I approached Kafka with some trepidation, having been amused, but largely confounded by The Metamorphosis many years ago. I am naturally an empirical (some would say concrete) thinker. I like knowable truths and tend to approach books (and film, and art, and music…) with an assumption that there is a particular meaning intended by the work’s creator. At times I have felt a little anxious when encountering a work whose meaning is unclear, or appears intentionally ambiguous. If it doesn’t make sense to me - if I can’t crack the puzzle - then I’ve missed the point and it’s obviously above my head. (I’m looking at you Murakami, David Lynch and the bloke who wrote that book about Zen and motorcycles).
These three stories by Kafka were potentially examples of this, but maybe I’ve matured as a reader, because at some point I relaxed and just let myself respond to them, without worrying about whether I was getting it right.
This is the bizarre tale of Gregor Samsa, a young salesman, and sole provider for his parents and sister, who wakes one morning to find himself inexplicably transformed into a giant insect! No longer able to work, or even leave his room, he finds himself alienated, unable to communicate, and completely dependent on those he had previously provided for. Initially supportive, Gregor’s family members soon undergo metamorphoses of their own, becoming increasingly neglectful, intolerant, and ultimately quite disgusted in Gregor’s appearance and behaviour.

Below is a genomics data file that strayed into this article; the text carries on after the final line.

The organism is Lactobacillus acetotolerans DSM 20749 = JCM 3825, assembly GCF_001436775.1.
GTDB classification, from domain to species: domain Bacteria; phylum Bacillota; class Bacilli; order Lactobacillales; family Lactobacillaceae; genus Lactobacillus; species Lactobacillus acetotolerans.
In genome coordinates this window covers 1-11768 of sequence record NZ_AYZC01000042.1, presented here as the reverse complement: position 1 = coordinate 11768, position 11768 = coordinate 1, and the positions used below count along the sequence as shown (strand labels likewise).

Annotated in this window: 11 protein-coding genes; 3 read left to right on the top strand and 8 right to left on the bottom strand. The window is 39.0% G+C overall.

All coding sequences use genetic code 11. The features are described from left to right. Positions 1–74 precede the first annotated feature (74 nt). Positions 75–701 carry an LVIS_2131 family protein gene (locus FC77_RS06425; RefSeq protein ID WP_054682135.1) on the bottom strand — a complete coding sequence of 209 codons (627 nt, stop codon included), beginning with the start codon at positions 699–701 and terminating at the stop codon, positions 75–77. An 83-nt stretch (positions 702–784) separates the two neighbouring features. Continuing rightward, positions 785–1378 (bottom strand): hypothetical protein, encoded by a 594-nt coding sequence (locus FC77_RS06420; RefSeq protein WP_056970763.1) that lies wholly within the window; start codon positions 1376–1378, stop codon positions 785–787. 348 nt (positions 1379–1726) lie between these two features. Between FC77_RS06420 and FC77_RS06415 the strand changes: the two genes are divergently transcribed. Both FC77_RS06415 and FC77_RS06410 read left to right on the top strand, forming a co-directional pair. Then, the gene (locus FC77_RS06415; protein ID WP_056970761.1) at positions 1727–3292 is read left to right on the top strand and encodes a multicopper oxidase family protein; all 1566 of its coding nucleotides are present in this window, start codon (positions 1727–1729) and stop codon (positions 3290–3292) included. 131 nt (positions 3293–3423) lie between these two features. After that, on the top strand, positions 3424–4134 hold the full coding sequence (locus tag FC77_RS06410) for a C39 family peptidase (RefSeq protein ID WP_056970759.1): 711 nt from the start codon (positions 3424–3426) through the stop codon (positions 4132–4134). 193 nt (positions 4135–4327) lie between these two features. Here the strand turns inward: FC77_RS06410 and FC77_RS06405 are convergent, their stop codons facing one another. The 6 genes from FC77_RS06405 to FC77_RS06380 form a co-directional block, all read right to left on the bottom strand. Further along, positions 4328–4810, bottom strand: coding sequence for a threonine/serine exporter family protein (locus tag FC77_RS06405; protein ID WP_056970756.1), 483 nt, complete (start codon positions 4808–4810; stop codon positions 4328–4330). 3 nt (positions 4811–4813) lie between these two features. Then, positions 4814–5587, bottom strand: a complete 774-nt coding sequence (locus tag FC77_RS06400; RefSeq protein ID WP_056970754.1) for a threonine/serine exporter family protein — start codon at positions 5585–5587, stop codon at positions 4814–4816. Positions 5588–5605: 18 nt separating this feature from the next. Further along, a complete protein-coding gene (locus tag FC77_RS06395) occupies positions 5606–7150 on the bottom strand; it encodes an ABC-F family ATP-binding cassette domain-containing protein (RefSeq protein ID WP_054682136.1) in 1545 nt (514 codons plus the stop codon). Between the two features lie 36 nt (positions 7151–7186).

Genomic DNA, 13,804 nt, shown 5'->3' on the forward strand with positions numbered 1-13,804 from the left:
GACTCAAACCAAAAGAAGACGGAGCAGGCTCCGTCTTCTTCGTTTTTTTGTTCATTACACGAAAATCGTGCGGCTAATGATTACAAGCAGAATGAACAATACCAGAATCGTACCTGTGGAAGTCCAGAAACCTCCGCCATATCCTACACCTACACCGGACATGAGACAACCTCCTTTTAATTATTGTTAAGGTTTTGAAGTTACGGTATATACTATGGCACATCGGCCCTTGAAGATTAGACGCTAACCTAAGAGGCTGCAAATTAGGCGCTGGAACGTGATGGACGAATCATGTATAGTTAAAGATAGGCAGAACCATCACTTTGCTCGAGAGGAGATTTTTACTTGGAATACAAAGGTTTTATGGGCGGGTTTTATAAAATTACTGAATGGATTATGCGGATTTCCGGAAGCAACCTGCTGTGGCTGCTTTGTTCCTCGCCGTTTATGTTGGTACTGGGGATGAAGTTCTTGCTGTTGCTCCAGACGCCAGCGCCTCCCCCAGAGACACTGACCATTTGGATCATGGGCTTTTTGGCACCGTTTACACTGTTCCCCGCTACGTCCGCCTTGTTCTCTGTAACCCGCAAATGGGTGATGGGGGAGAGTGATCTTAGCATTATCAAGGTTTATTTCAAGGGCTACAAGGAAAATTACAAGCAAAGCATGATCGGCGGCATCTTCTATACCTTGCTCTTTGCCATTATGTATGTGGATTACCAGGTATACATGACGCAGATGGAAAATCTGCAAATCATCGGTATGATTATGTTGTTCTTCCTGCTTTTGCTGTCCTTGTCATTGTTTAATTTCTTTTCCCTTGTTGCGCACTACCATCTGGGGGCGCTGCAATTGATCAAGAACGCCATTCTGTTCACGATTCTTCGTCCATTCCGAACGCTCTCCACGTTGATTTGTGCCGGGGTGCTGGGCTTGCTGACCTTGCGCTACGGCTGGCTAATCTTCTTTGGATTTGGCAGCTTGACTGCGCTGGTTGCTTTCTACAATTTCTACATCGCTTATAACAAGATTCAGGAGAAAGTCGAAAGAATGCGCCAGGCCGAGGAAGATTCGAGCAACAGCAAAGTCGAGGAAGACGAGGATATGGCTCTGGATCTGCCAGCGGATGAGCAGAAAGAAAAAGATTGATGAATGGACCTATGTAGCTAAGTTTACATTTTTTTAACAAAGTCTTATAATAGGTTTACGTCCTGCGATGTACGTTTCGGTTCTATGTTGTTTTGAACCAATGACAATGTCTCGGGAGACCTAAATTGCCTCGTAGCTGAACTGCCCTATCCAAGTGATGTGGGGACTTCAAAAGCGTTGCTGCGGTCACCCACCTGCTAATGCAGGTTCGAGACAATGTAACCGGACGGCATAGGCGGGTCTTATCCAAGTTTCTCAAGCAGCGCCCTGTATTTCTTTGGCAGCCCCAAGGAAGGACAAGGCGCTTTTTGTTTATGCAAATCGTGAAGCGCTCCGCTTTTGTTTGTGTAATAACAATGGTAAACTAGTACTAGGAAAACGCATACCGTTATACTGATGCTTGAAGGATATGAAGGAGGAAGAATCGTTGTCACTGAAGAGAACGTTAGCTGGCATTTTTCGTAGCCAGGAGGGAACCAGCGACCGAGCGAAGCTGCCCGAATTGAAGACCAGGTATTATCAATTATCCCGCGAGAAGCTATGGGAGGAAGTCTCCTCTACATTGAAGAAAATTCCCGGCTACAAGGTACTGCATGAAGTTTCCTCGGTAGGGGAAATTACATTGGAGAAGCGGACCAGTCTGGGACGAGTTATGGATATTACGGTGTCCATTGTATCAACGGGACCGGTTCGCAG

The story can be interpreted as a very pessimistic perspective on family loyalty and dynamics, and whether a provider in a family really has value and that is not transactional. Gregor’s fantastical metamorphosis, and that of his family in response, may be a warning that life circumstances can change rapidly, for example through sudden loss of employment, addiction or illness. The response of those close to you might not be as you would hope and expect, being guided more by shame and selfishness, than by loyalty and love.
In the Penal Colony
While visiting a penal colony, a respected Traveller has been asked by the commandant to witness a prisoner’s execution. As the Condemned Man stands accompanied by the Soldier, the parts and workings of the machinery to be used are described to the Traveller in affectionate detail by the Officer. It becomes apparent that the method of execution is obscenely brutal, and also that it has fallen out of favour with the current commandant. The Officer is a true believer in its merits, including that the executed men experience a sort of mystical transformation before they die. He is also a loyal disciple of the previous commandant who designed the grotesque machine.